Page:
Transport within India rattled me out of my comfort zone. I learnt to be more patient, more understanding and a pro at not peeing in my pants (buses in India don’t always stop for you to have a toilet break – meaning: keep your drinking consumption under control – anything else could lead to some really uncomfortable hours).
Cheap & Good Vegetarian Food
I’ve never been a vegetarian, but I had already included a fair amount of greens and fruits into my diet, since my health deteriorated back in 2011. India made it easy to be a vegetarian – in the north 90% of restaurants serve only Vegetarian options. I was actually happy not to touch meat in India – it is expensive, unhygienic and taking the risk was just too big. And because the meals are quite heavy – Ben and I ended up sharing most of our meals with one huge side-effect: we lost a lot of weight.
Yes, we lost weight eating curry every single day – sometimes three times per day. My most favourite meal of our time in India, was the Rajahstani Rabodi which is made entirely out of yoghurt. I loved it so much, that I enquired about the way to cook it and published the recipe on my blog. Simply served with Naan bread – it is truly a taste sensation. Other foodie highlights were: Rice Biryani, Saffron Makhania Lassi and Aloo Parantha.
While Ben travelled to the south and explored Kerala, I stayed in Goa for a week to catch up on some work and just enjoy some beach time. Agonda, was my own little Paradise. I loved how I could just walk across the street and buy a fresh Coconut for next to nothing from the fruit lady. I loved going for a swim, doze in the afternoon sun on the picture perfect beach, read and just relax in the amazing breeze of the Goan climate.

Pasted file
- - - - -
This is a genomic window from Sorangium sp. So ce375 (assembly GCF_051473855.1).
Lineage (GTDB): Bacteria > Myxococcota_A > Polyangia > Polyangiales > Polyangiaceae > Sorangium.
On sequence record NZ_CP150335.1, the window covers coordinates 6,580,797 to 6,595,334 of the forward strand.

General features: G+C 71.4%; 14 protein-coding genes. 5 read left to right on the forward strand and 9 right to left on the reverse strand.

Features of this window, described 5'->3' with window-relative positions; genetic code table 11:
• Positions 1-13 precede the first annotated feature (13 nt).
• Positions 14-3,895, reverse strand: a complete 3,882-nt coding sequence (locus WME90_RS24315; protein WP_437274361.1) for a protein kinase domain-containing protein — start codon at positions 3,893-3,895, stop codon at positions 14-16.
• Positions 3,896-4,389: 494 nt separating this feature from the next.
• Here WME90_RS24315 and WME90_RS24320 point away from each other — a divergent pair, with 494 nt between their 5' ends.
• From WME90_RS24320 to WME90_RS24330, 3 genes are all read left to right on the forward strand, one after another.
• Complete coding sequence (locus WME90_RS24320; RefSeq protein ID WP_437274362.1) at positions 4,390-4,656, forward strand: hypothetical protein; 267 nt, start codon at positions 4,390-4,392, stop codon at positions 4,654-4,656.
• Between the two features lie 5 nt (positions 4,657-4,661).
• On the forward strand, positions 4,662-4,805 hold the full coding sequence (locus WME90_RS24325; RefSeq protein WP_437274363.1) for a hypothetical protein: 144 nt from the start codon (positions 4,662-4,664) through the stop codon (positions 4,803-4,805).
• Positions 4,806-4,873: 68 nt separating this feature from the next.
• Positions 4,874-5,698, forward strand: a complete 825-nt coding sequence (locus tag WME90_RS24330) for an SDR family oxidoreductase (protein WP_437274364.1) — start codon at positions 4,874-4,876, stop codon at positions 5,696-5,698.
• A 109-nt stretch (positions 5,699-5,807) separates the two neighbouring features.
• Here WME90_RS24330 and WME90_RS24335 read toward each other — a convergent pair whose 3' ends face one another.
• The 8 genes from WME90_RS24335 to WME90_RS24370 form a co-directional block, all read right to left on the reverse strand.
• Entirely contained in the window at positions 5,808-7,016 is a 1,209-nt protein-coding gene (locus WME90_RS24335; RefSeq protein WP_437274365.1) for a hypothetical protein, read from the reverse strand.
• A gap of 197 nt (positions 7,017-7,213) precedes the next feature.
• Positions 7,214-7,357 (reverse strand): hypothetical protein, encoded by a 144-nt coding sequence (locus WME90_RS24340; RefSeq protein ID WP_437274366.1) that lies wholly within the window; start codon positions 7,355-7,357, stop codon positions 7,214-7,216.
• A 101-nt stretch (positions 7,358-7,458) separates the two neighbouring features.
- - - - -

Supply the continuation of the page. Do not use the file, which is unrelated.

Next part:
I loved my Tibetan cafe which served the most incredible tea, called Yogi tea which was the first thing I drank when I arrived there in the early morning hours, ready for another day of work. Lucky you guys, I enquired about how to prepare the tea and published it here. Tess’ Yoga Tea is a wonderful blend of warming lemon, honey, cardamom and cinnamon (and a few more delicious ingredients) perfect to start your day in a healthy way…
Being harassed constantly
As India was one of the first countries I visited, I did not quite realise how bad it actually was. I realised this when I arrived in Thailand the month after. Having spent a month in Thailand – I can tell you: even with Ben around – the constant staring, both from men and women, gets to you at some point. It was exhausting. I got annoyed with men giving me this intense look of wanting to eat me alive when I was sitting in the train station or just buying a postcard.